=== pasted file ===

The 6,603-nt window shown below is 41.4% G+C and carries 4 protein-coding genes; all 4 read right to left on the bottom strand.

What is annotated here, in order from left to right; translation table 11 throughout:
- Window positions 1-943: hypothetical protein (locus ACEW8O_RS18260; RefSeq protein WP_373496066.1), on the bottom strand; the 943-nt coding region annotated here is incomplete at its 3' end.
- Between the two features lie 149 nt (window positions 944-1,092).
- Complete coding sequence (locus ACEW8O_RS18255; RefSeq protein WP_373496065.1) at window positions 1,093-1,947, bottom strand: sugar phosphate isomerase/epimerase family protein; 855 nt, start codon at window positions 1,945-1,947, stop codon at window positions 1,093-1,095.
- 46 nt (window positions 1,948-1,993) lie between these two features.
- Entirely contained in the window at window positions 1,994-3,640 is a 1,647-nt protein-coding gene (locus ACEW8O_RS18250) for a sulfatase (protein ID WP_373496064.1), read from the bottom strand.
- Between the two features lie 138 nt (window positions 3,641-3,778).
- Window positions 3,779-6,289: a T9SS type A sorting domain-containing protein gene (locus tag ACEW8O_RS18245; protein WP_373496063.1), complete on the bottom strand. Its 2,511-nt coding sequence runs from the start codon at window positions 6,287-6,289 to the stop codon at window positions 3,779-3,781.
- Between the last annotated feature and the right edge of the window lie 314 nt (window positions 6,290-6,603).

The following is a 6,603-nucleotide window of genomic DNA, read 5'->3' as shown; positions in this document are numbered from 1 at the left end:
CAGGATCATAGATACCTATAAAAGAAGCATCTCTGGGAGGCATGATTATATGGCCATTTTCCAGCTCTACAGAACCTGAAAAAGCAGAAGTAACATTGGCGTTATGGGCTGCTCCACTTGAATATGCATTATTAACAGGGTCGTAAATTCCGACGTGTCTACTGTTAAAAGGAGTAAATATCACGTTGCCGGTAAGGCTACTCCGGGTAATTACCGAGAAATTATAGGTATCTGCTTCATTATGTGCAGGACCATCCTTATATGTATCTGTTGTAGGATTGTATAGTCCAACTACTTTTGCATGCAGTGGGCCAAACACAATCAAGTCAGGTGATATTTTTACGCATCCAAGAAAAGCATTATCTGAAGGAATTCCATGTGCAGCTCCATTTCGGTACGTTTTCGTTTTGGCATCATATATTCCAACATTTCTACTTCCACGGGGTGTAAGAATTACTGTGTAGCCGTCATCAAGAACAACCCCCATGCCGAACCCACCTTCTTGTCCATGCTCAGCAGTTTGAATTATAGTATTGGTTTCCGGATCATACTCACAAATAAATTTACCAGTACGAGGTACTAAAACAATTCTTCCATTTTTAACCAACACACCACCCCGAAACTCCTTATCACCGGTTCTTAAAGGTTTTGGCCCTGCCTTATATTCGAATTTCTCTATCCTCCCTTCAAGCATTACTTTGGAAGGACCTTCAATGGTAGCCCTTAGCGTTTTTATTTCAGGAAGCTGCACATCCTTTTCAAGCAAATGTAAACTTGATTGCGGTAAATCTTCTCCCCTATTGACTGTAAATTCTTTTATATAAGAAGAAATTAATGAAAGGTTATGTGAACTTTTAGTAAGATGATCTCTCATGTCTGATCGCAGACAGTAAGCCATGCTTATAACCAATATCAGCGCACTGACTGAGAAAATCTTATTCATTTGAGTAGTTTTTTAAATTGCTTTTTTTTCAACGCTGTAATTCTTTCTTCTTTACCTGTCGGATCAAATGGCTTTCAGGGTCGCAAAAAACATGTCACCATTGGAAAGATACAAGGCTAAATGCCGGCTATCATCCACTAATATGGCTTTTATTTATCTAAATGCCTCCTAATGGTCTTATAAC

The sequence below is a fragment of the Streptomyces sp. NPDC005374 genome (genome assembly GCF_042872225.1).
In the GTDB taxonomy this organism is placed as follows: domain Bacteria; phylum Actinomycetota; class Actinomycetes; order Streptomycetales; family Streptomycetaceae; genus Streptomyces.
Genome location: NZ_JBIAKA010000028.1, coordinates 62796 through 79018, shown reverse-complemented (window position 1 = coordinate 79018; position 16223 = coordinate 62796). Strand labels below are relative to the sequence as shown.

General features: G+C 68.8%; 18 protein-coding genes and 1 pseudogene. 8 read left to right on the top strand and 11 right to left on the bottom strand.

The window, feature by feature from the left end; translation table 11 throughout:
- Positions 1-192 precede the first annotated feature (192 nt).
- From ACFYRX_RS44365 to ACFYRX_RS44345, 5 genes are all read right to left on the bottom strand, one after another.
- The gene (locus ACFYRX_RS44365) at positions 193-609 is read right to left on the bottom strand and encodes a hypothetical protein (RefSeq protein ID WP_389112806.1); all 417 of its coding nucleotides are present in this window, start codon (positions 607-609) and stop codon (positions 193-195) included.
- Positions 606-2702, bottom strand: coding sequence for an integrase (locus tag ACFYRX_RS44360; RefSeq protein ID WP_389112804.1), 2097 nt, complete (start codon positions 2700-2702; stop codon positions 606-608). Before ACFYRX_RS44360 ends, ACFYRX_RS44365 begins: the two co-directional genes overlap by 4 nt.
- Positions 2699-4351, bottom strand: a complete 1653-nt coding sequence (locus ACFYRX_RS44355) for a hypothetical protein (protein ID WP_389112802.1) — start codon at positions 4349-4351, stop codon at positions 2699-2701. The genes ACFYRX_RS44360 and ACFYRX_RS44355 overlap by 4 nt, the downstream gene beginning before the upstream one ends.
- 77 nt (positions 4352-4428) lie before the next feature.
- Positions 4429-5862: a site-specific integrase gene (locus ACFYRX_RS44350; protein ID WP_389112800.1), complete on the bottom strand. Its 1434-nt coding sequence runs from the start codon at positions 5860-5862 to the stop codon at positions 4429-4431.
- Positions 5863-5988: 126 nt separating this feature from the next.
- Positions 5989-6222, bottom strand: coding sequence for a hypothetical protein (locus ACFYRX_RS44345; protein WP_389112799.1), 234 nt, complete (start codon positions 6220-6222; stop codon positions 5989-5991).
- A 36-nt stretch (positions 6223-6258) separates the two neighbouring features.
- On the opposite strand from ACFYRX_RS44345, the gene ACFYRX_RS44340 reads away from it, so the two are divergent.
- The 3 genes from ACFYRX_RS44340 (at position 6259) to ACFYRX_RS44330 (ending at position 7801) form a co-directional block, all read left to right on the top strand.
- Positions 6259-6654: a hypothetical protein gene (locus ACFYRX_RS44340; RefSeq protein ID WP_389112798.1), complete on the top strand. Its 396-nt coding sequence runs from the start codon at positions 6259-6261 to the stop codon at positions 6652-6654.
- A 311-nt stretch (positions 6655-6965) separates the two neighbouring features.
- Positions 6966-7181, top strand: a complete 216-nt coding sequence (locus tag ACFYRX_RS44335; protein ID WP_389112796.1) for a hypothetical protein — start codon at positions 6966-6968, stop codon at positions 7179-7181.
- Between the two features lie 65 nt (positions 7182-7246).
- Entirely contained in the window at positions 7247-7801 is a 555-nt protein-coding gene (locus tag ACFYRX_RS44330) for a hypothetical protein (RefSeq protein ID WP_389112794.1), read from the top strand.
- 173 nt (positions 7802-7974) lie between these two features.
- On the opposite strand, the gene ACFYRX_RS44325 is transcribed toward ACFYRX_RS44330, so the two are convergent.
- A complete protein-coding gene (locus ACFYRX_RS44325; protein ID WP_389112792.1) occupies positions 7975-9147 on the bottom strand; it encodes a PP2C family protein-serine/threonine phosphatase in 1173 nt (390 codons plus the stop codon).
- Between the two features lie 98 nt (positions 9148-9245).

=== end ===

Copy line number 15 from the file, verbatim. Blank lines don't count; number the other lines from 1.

Genome location: NZ_JBIAKA010000028.1, coordinates 62796 through 79018, shown reverse-complemented (window position 1 = coordinate 79018; position 16223 = coordinate 62796). Strand labels below are relative to the sequence as shown.